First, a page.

Submitted to: Soil & Tillage Research
Publication Type: Peer Reviewed Journal
Publication Acceptance Date: 4/3/1998
Publication Date: N/A
Citation: Mielke, L.N., Wilhelm, W.W. 1998. Comparisons of soil physical characteristics in long-term tillage winter wheat-fallow tillage experiments. Soil & Tillage Research 49:29-35. Interpretive Summary: Soil physical properties are strongly influenced by soil management practices and affect development and growth of both plants and microorganisms. Soil type and depth of tillage affected measured properties, but the greatest differences were in the surface soil layers. Parameters, such as water content, hydraulic conductivity, bulk density, ratio of air to water permeability, total porosity, and pore space, differed in the 0 to 3 and 3 to 6 inch layers, but were similar in the 6 to 12 inch layer. The sod treatment, which has never been tilled, usually had the most extreme value with the tilled treatment values clustered together at the opposite end of the range. Air to water permeability ratio is an indicator of structural stability where a value of one indicates the greatest stability. Based on this measure, the 0 to 3 inch layer in both soils used in this study, the Alliance and Durco soils, was more stable than the 3 to 6 inch layer. The Alliance soil, which had been cropped longer than the Durco soil, showed a tendency to have a less stable structural. Based on precipitation intensity records and infiltration characteristics, water would seldom run off the Duroc soil when planted to sod or wheat with sub-till or no-till. Results show that runoff would occur most frequently from the plow treatment in both soils.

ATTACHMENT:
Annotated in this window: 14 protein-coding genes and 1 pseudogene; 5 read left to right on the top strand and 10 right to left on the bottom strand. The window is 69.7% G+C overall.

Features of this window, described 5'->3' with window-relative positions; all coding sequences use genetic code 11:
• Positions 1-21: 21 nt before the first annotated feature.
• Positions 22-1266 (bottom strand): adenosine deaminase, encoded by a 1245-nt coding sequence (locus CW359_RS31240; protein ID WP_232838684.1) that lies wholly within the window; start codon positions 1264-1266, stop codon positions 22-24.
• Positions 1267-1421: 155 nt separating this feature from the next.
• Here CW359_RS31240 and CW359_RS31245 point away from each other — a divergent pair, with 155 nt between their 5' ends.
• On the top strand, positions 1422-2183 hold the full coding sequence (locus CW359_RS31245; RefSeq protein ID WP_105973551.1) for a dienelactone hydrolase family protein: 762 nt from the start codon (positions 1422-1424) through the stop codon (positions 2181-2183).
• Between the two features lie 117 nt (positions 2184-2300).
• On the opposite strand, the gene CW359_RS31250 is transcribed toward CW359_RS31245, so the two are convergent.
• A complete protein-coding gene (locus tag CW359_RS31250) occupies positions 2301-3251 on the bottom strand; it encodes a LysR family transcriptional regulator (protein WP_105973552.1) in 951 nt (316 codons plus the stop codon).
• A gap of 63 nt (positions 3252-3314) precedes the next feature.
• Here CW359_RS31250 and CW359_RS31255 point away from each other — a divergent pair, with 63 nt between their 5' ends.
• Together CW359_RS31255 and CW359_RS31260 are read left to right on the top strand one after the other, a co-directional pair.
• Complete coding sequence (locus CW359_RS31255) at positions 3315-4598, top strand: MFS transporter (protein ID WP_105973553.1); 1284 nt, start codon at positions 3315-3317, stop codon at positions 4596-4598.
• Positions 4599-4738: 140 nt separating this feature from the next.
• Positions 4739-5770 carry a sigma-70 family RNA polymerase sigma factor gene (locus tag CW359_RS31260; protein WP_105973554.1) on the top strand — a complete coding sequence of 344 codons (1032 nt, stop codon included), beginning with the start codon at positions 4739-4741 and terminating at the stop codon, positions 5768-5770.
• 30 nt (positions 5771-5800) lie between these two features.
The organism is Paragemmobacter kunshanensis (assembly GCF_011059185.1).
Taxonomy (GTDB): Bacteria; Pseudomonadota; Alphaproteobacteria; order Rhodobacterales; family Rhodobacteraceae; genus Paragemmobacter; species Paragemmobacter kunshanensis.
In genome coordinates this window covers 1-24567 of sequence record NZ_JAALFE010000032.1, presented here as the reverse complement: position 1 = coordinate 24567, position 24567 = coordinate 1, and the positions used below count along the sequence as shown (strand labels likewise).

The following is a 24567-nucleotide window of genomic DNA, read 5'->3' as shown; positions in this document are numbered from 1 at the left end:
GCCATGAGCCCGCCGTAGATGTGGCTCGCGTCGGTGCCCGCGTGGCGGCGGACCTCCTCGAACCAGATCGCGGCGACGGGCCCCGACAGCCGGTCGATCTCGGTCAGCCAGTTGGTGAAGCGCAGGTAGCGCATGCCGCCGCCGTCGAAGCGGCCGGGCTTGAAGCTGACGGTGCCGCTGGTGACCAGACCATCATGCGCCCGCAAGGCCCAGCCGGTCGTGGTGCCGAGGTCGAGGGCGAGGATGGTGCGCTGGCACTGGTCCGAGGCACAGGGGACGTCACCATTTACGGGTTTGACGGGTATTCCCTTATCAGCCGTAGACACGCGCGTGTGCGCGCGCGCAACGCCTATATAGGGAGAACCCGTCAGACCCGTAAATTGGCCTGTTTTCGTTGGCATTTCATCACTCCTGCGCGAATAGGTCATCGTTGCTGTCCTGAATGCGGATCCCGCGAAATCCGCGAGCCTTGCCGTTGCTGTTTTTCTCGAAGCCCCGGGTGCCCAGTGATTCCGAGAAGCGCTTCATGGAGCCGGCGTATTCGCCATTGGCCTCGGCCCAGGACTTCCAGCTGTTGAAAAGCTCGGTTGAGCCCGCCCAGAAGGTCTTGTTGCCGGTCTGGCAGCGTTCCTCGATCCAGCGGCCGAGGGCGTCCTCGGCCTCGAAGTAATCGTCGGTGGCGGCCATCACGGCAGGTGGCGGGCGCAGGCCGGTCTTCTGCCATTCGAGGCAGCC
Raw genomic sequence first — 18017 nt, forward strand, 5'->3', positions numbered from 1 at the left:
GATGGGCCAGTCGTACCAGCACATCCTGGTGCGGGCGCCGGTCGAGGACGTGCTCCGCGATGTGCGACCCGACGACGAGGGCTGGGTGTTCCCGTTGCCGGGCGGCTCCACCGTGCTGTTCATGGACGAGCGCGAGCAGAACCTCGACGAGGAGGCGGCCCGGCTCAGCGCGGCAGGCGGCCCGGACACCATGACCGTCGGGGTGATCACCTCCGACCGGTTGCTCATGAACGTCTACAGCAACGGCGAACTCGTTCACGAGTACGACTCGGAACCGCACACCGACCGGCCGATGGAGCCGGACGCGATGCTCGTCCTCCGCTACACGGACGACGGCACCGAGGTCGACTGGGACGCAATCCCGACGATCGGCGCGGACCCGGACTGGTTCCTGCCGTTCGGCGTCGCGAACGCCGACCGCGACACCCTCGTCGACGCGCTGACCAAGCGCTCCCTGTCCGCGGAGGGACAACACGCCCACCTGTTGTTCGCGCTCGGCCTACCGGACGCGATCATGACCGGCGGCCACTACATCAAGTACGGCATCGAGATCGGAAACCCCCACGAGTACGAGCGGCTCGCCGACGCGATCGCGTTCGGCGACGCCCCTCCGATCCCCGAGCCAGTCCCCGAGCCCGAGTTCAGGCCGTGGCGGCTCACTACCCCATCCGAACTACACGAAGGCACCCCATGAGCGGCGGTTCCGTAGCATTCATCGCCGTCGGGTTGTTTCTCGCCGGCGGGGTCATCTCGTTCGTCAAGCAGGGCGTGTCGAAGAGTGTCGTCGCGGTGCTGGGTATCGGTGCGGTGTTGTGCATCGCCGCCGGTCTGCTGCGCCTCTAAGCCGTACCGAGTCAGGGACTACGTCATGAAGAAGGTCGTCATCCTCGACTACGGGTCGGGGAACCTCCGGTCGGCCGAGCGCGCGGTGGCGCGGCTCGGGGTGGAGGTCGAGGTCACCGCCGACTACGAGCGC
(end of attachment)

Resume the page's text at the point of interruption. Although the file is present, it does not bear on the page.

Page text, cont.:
Technical Abstract: Soil physical characteristics resulting from tillage of fallow-wheat cropping systems were compared for two soils in western Nebraska. Soil physical environment influences amount of water entering soil and the microenvironment that influences soil biological processes important to plant response. Effects of tillage on physical properties varied with soil type and depth of tillage. Generally, the 0 to 76 mm layer has the largest number of physical properties that differ as a result of tillage, however, only a few properties differed at deeper depths. The Alliance soil at the Previously Cultivated site showed differences in bulk density, hydraulic conductivity, ratio of air to water permeability, and total porosity for the 0 to 76 mm layer but only hydraulic conductivity differed at 76 to 152 mm. Similar frequencies of differences in physical properties were true for the 0 to 76 mm layer of the Duroc soil at the Native Sod site. Compared among treatments, water content, bulk density, and pore space differed in the 0 to 76 mm layer, while all properties differed in the 76 to 152 mm layer; there were fewer differences in the 152 to 304 mm layer. The sod treatment usually was the most extreme value with tilled treatment values clustered together. Air to water permeability ratio, an indicator of structural stability (1.0 being stable), indicted that surface soils (0-76 mm) were more stable than deeper layers in both soils. Duroc soil has not been cropped as long as the Alliance soil and showed a tendency to be more structurally stable. Based on precipitation intensity records and infiltration characteristics, water would seldom run off Duroc soil when in sod and with sub- or no-till. Runoff occurs most frequently from plow tx.